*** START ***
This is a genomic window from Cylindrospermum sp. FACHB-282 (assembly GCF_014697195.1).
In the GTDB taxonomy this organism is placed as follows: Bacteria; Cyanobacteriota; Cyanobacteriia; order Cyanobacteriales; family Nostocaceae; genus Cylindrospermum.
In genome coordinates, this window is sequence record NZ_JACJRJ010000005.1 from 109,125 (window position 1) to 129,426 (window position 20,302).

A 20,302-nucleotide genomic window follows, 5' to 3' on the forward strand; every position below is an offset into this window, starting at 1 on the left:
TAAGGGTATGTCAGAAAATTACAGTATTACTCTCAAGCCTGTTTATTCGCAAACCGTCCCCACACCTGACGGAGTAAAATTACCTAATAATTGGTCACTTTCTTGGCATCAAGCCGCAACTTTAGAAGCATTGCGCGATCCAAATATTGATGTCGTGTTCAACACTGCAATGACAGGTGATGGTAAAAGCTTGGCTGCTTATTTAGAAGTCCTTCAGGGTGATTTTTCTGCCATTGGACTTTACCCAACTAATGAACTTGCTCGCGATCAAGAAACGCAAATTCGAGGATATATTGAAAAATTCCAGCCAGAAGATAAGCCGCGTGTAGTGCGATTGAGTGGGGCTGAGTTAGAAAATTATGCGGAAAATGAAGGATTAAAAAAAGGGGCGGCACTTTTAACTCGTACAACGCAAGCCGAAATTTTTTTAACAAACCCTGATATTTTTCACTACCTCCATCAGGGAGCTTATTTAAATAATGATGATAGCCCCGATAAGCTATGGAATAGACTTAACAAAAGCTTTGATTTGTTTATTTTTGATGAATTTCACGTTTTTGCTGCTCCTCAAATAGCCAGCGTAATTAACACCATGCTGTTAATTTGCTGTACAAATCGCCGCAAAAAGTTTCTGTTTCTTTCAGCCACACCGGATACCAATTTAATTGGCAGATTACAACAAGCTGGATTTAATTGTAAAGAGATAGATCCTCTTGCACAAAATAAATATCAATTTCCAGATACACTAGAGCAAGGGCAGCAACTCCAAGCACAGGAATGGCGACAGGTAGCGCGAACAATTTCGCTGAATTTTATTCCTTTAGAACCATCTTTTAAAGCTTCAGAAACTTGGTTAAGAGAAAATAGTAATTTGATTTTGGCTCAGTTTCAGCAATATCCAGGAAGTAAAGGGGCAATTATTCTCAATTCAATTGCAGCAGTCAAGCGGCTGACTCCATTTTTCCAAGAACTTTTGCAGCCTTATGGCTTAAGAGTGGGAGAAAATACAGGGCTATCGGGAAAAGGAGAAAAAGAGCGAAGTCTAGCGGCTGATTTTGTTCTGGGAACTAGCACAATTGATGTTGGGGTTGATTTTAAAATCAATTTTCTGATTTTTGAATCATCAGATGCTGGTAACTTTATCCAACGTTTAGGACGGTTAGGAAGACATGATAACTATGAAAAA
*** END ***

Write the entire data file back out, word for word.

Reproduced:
This is a genomic window from Cylindrospermum sp. FACHB-282 (assembly GCF_014697195.1).
In the GTDB taxonomy this organism is placed as follows: Bacteria; Cyanobacteriota; Cyanobacteriia; order Cyanobacteriales; family Nostocaceae; genus Cylindrospermum.
In genome coordinates, this window is sequence record NZ_JACJRJ010000005.1 from 109,125 (window position 1) to 129,426 (window position 20,302).

A 20,302-nucleotide genomic window follows, 5' to 3' on the forward strand; every position below is an offset into this window, starting at 1 on the left:
TAAGGGTATGTCAGAAAATTACAGTATTACTCTCAAGCCTGTTTATTCGCAAACCGTCCCCACACCTGACGGAGTAAAATTACCTAATAATTGGTCACTTTCTTGGCATCAAGCCGCAACTTTAGAAGCATTGCGCGATCCAAATATTGATGTCGTGTTCAACACTGCAATGACAGGTGATGGTAAAAGCTTGGCTGCTTATTTAGAAGTCCTTCAGGGTGATTTTTCTGCCATTGGACTTTACCCAACTAATGAACTTGCTCGCGATCAAGAAACGCAAATTCGAGGATATATTGAAAAATTCCAGCCAGAAGATAAGCCGCGTGTAGTGCGATTGAGTGGGGCTGAGTTAGAAAATTATGCGGAAAATGAAGGATTAAAAAAAGGGGCGGCACTTTTAACTCGTACAACGCAAGCCGAAATTTTTTTAACAAACCCTGATATTTTTCACTACCTCCATCAGGGAGCTTATTTAAATAATGATGATAGCCCCGATAAGCTATGGAATAGACTTAACAAAAGCTTTGATTTGTTTATTTTTGATGAATTTCACGTTTTTGCTGCTCCTCAAATAGCCAGCGTAATTAACACCATGCTGTTAATTTGCTGTACAAATCGCCGCAAAAAGTTTCTGTTTCTTTCAGCCACACCGGATACCAATTTAATTGGCAGATTACAACAAGCTGGATTTAATTGTAAAGAGATAGATCCTCTTGCACAAAATAAATATCAATTTCCAGATACACTAGAGCAAGGGCAGCAACTCCAAGCACAGGAATGGCGACAGGTAGCGCGAACAATTTCGCTGAATTTTATTCCTTTAGAACCATCTTTTAAAGCTTCAGAAACTTGGTTAAGAGAAAATAGTAATTTGATTTTGGCTCAGTTTCAGCAATATCCAGGAAGTAAAGGGGCAATTATTCTCAATTCAATTGCAGCAGTCAAGCGGCTGACTCCATTTTTCCAAGAACTTTTGCAGCCTTATGGCTTAAGAGTGGGAGAAAATACAGGGCTATCGGGAAAAGGAGAAAAAGAGCGAAGTCTAGCGGCTGATTTTGTTCTGGGAACTAGCACAATTGATGTTGGGGTTGATTTTAAAATCAATTTTCTGATTTTTGAATCATCAGATGCTGGTAACTTTATCCAACGTTTAGGACGGTTAGGAAGACATGATAACTATGAAAAA